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Hubble Returns to 'Old Friends' for 25th Anniversary

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posted on Jan, 6 2015 @ 03:19 PM
25 years !
Wow doesn't time fly when you're having fun.
To mark the anniversary the team decided to revisit a couple of their most famous photo locations.

First up the iconic "Pillars of Creation"

Secondly the new Andromeda Galaxy image which was made up of a composite of 13,000 shots.

I wonder how many beings are looking at pictures of our Galaxy with the same sense of awe.

The new representation, thanks to multiple upgrades to Hubble's systems, has a wider angle and twice the resolution.
It also allows astronomers like Dr Scowen to see what has changed in 20 years - even though any changes actually took place 7,000 years ago because of the intervening distance.

Although he and his colleagues have only been able to look at the pictures for a few weeks, Dr Scowen noted that, "yes, some things have moved" - including the tips of jets bursting from the side of the five light-year-tall pillars.
Those jets become "signposts, pointing to where stars were made" he said.

The second impressive new release is known as the Panchromatic Hubble Andromeda Treasury or PHAT.
It depicts the Andromeda Galaxy, our Milky Way's big neighbour, at a record-breaking level of detail.
Prof Julianne Dalcanton from the University of Washington explained that Andromeda was probably bigger than the Milky Way, and takes up more of the sky than the Moon.

It took 39 months to acquire the thousands of images, in three different wavelengths of light, which together show a large sweep of the pancake-shaped galaxy some two million light-years away.
Importantly, they have sharp enough resolution to individually resolve many of the 100 million stars captured within the view.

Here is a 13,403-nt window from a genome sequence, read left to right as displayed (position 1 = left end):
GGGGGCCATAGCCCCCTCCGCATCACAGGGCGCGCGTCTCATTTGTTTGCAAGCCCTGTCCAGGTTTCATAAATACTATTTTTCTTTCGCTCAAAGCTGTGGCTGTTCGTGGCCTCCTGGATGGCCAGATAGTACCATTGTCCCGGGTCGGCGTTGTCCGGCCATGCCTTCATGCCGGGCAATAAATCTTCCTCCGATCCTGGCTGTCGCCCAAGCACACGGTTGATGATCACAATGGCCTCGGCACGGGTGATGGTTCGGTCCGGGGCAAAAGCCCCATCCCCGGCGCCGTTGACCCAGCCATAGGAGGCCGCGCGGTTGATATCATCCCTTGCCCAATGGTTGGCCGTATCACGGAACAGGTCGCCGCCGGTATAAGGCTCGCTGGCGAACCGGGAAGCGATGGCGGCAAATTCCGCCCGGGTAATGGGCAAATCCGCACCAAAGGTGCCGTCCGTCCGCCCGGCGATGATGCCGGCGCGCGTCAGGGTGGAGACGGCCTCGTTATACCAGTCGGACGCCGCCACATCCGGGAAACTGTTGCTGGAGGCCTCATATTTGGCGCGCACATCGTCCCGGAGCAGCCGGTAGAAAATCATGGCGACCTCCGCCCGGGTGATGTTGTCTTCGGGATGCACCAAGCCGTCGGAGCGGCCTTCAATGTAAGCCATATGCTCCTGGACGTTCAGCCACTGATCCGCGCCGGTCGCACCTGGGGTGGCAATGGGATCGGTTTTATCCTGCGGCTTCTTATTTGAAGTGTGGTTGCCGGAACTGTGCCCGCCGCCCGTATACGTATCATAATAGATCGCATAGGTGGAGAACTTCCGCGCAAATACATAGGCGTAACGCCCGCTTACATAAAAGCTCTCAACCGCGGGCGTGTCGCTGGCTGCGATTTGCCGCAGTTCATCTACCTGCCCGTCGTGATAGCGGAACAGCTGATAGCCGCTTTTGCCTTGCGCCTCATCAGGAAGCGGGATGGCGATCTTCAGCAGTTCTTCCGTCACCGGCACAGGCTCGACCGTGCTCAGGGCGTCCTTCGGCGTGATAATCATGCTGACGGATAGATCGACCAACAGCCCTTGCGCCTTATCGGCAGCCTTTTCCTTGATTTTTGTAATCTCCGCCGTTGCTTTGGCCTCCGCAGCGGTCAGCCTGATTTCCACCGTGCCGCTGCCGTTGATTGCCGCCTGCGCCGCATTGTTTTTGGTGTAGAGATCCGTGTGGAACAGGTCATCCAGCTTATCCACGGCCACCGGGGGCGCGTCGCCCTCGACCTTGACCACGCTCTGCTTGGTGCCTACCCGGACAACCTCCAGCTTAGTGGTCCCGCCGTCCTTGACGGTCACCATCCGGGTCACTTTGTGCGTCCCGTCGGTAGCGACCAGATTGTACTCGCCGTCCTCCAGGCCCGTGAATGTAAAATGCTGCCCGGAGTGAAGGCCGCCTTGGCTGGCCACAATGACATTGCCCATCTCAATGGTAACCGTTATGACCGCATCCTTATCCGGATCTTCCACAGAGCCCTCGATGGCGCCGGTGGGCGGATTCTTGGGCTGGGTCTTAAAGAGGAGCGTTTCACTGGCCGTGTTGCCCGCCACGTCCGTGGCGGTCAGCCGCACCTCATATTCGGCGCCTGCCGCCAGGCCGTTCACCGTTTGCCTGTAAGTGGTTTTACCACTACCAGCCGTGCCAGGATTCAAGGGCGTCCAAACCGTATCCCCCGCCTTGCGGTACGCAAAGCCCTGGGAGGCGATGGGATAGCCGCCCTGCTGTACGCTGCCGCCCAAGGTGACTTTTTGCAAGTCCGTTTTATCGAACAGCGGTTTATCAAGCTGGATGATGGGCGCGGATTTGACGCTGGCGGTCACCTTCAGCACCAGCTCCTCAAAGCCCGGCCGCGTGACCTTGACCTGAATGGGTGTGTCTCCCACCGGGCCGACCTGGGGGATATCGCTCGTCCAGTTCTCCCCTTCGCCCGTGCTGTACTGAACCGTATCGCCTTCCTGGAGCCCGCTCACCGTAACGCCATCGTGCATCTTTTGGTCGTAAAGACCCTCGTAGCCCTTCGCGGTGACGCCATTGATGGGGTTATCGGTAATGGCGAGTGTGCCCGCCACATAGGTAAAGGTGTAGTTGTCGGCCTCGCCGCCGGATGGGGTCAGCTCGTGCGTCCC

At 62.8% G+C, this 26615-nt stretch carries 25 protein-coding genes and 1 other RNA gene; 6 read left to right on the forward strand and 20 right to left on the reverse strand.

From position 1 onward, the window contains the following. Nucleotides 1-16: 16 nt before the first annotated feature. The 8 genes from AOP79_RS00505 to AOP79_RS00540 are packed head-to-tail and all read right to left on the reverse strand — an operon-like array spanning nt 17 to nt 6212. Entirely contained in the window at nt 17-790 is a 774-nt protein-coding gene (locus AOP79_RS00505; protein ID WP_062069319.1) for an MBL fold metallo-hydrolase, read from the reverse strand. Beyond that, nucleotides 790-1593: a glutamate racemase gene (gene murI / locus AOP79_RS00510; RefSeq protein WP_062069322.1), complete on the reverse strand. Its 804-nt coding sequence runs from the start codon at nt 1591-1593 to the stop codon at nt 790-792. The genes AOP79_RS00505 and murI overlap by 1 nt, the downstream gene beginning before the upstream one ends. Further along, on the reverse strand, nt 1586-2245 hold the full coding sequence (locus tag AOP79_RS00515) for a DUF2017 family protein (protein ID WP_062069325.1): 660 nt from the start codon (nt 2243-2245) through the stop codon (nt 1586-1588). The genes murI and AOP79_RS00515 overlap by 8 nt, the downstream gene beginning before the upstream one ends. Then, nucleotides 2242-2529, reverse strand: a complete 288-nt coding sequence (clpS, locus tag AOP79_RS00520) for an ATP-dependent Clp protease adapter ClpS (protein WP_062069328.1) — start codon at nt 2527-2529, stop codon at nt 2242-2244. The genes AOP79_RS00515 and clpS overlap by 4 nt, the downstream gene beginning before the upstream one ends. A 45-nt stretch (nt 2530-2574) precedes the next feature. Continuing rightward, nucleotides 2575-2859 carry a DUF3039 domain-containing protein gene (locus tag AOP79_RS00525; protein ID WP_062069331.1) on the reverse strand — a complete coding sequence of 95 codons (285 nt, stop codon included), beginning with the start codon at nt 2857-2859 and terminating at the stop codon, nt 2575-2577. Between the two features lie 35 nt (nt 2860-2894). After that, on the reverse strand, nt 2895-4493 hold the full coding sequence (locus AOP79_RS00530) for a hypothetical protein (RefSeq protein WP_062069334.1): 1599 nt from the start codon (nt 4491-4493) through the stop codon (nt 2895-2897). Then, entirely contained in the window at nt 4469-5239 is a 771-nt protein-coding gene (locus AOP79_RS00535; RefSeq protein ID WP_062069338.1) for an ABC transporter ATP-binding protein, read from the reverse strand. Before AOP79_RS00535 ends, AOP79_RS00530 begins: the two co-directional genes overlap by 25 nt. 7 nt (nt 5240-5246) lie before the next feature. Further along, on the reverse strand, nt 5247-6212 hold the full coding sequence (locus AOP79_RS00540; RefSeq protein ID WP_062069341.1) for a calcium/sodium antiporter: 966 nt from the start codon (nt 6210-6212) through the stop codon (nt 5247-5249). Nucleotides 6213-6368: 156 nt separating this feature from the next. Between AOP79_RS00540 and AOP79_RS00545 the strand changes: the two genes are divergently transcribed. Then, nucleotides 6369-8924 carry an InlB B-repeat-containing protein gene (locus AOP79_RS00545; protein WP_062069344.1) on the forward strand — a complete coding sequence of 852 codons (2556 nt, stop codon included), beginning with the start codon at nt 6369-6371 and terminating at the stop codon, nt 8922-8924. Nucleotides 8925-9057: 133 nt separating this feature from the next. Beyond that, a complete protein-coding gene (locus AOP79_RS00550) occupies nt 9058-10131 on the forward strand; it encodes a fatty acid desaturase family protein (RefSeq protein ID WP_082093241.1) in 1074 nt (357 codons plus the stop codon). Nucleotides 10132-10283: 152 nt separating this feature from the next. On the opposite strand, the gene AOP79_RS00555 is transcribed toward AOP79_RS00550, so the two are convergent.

"The picture looks pretty nice, but the glory of it is being able to zoom in," Prof Dalcanton said.

As well as individual stars, the vast image promises a treasure trove of dust clouds, star clusters, star-forming regions and more - for astronomers to mine for insights into how galaxies form and change.

edit on 6-1-2015 by gortex because: (no reason given)

posted on Jan, 6 2015 @ 03:26 PM
These images still blow my mind, maybe even more, than they did 25 yrs ago.
It is hard for me to wrap my imagination around the infinite vastness.
I still love watching the stars at night for the same reason.
Thanks for the pics.

posted on Jan, 6 2015 @ 05:25 PM
a reply to: stosh64

We're fortunate to live in a time where we get to see images like this of Stars and Galaxies , get to follow the progress of robots on other worlds from the comfort of our own homes and watch as little launders get lost on comets , I think sometimes we forget that we live in the future now and just how much things have changed in the last 20 or 30 years , it is a scientifically exciting time.

posted on Jan, 6 2015 @ 05:42 PM
Oh. I thought the NRO wanted their mirrors back or something.

posted on Jan, 6 2015 @ 05:44 PM
Are their any differences in the before and now pics?.
I guess no but?.

posted on Jan, 6 2015 @ 05:50 PM
a reply to: boymonkey74

Here's the original Pillars of Creation for comparison.

posted on Jan, 6 2015 @ 09:05 PM

originally posted by: boymonkey74
Are their any differences in the before and now pics?.
I guess no but?.

there is change, but i doubt it is noticeable after only 25 years.

posted on Jan, 7 2015 @ 11:42 AM
Here's the zoomable version of the new Andromeda Galaxy PHAT image.

And zoomable image of the 'Pillars of Creation'.

posted on Jan, 7 2015 @ 01:03 PM
Those really are amazing photos.

a reply to: gortex

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